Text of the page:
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Earlier this month, Air China became the first major Chinese airline to ban the shipment of shark fin cargo. The move was widely lauded by environmental activists. Each year, across the globe, roughly 73 million sharks are slain for their fins. Most end up in Chinese shark fin soup, a delicacy with a long, storied history within China. To environmentalists, Air China's ban seemed to be part of a promising trend: In 2012, China officially banned shark fin soup from governmental banquets, and Air China now joins 35 other airlines and 17 shipping companies across the world with its clampdown.
Shark finning has long been banned in the United States. A formal ban on the practice of shark finning came with 2000's Shark Finning Prohibition Act, followed by 2010's more restrictive Shark Conservation Act that closed a crucial loophole of earlier legislation. Around that same time, states began to introduce bans on both the sale and buying of shark fins. To date, 11 states have imposed this formal ban.
But the flood of politicians who advocated for this ban under the pretense of environmental consciousness sparked a vigorous debate about whether politicians were scapegoating a minority group that didn’t have much of a toehold in the political arena. The debate reached a precipice in 2011, as the ban became a more popular political position to stake. At whose expense were politicians scoring environmental points?
Perhaps the most incisive writing on the subject came from Francis Lam, who wrote a March 2011 piece for Salon in the thick of this discussion. In that piece, Lam made the argument that in spite of the environmental boons of a ban—and there are many, none of which he dismissed—there was a more subtle dynamic at play, too. What Lam saw in these politicians was a whiff of cultural derision at the delicacy of the “other." Enshrining this policy was not just a covert way of passing judgment on someone else's food; it was a way of punching down at a group who didn't possess much political power.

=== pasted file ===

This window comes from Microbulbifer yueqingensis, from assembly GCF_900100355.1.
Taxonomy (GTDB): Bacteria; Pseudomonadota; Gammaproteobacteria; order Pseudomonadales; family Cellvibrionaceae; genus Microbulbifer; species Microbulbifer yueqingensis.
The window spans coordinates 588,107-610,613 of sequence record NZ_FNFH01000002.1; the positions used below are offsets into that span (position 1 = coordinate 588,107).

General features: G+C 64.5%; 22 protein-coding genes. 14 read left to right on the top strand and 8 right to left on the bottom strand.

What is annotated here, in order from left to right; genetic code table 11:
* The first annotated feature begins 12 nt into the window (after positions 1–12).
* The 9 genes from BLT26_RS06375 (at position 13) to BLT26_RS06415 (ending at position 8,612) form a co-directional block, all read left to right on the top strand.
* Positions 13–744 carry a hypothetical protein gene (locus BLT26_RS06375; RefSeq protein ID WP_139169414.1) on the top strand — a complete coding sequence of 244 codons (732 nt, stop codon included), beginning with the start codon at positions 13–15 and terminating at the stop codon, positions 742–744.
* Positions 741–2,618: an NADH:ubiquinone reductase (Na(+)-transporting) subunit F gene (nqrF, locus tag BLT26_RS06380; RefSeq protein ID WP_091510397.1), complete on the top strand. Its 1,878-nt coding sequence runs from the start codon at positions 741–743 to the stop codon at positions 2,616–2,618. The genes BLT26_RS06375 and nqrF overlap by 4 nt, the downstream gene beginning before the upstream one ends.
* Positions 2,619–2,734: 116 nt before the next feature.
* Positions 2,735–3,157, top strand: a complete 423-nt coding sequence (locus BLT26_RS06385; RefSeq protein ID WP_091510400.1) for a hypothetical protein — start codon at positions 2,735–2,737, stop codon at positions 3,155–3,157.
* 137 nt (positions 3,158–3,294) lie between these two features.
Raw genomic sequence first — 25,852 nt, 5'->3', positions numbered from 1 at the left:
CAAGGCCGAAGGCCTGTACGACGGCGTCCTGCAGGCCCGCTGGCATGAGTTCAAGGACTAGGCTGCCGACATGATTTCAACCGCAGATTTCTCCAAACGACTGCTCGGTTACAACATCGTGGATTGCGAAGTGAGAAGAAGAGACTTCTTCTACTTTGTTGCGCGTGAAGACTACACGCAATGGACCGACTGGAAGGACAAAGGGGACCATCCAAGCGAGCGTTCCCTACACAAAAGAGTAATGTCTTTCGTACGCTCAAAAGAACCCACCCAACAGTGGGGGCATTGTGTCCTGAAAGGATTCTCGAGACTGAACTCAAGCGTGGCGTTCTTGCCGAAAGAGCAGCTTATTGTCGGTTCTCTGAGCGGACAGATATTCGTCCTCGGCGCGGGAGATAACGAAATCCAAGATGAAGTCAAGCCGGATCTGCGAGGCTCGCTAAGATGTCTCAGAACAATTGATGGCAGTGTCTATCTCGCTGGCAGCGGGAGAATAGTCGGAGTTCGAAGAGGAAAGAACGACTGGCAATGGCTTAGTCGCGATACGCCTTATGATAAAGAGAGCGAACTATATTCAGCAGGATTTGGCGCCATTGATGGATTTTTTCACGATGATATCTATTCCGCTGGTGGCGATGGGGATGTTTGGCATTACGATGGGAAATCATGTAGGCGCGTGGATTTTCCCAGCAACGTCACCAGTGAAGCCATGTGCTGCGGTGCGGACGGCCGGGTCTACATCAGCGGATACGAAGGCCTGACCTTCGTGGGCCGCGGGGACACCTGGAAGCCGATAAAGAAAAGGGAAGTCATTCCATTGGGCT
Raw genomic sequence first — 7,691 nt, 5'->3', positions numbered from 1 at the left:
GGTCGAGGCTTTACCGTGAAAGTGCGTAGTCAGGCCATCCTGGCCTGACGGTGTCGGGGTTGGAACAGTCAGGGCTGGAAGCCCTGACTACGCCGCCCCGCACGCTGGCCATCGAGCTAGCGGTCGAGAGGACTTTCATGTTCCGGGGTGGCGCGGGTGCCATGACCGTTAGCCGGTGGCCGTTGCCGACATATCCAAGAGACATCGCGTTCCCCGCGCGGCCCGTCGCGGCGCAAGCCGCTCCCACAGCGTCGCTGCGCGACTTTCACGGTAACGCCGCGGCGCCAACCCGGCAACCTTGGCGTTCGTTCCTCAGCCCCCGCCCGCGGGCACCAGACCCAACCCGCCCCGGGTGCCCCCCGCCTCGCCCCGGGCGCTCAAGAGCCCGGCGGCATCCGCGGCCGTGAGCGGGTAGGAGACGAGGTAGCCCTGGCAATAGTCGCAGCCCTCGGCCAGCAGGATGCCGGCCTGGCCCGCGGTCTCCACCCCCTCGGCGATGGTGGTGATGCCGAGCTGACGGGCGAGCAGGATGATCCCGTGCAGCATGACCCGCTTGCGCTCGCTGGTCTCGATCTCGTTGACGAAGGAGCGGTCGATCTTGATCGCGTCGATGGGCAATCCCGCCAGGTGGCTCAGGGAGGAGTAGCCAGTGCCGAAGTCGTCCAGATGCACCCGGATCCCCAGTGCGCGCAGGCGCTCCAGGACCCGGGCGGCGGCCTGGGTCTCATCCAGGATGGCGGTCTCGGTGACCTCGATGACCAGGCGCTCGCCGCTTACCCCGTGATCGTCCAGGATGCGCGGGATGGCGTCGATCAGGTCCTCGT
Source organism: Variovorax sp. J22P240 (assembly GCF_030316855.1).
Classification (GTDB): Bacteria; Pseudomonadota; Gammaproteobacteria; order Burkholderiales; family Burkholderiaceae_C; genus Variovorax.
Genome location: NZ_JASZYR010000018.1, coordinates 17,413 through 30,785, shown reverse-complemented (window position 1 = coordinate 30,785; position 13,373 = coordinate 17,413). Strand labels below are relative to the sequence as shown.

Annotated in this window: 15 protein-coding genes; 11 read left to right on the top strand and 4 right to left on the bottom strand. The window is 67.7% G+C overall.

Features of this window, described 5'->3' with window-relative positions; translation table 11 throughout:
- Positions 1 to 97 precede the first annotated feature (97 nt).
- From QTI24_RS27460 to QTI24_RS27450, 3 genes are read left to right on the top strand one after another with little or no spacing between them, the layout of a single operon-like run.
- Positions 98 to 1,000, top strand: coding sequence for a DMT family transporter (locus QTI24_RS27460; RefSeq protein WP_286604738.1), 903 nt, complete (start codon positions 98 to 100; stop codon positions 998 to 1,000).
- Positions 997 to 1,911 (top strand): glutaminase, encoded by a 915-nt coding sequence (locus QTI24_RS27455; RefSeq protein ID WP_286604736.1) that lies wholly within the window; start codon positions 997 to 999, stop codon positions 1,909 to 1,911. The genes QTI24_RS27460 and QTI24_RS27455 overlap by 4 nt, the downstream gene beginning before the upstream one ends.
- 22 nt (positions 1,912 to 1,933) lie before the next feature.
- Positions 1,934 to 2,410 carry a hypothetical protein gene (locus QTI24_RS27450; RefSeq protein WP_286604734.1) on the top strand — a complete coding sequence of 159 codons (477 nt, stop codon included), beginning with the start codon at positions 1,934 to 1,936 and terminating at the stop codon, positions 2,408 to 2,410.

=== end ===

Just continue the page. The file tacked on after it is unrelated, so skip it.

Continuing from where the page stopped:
In the six years since Lam wrote that piece, numerous other states have introduced shark fin bans. Banning shark fin has become more popular both in the States and in China, but it's still fraught, and the question Lam posed in that piece is pertinent as the ban spreads across China. I spoke to Lam last week about his thoughts on what’s gained and lost in a battle that seems nothing but environmentally friendly on its surface. What follows is a lightly edited transcript of our conversation.
MAYUKH SEN: From your perspective, what do you think the non-Chinese perception of eating shark fin is? I’ve encountered a few people who think it’s "gross" and "disgusting," and they tend to speak of it in a pretty othering way.
FRANCIS LAM: I don’t know if I could—or even want to say—this is what I think white people think of shark fin soup. But there are definitely dishes that people from different cultures around the world eat. As a result, we’ve all been in school where someone says, oh, that’s gross, or that our lunch is stinky. Many of us have had those things said to us at one point or another. Growing up in New Jersey, I had a friend whose grandfather came from Italy, and I remember stories of his parents being too embarrassed to eat garlic in public. Garlic marked them as being Italian. A generation ago, it was “weird” to be Italian. To have a group of people marked as weird or strange means that the food they eat might be labeled as the same.
Shark fin soup falls in that category. It’s the kind of dish that, if you’re not familiar with it and didn’t grow up eating it, people might look at it and say, really? There’s a little bit of a gross factor, too, rooted in the idea that “normal” people don’t eat shark. Then, of course, there’s the part that makes it a fairly complicated issue: The harvesting of shark fin does seem to be pretty brutal. There is also the fact that the industry of shark fin has grown to a point where it has a serious, sophisticated environmental impact. Take out the predator from any ecosystem and that throws the whole ecosystem on its head. (Editor's note: Currently, there are 74 species of sharks who are in danger of going extinct.)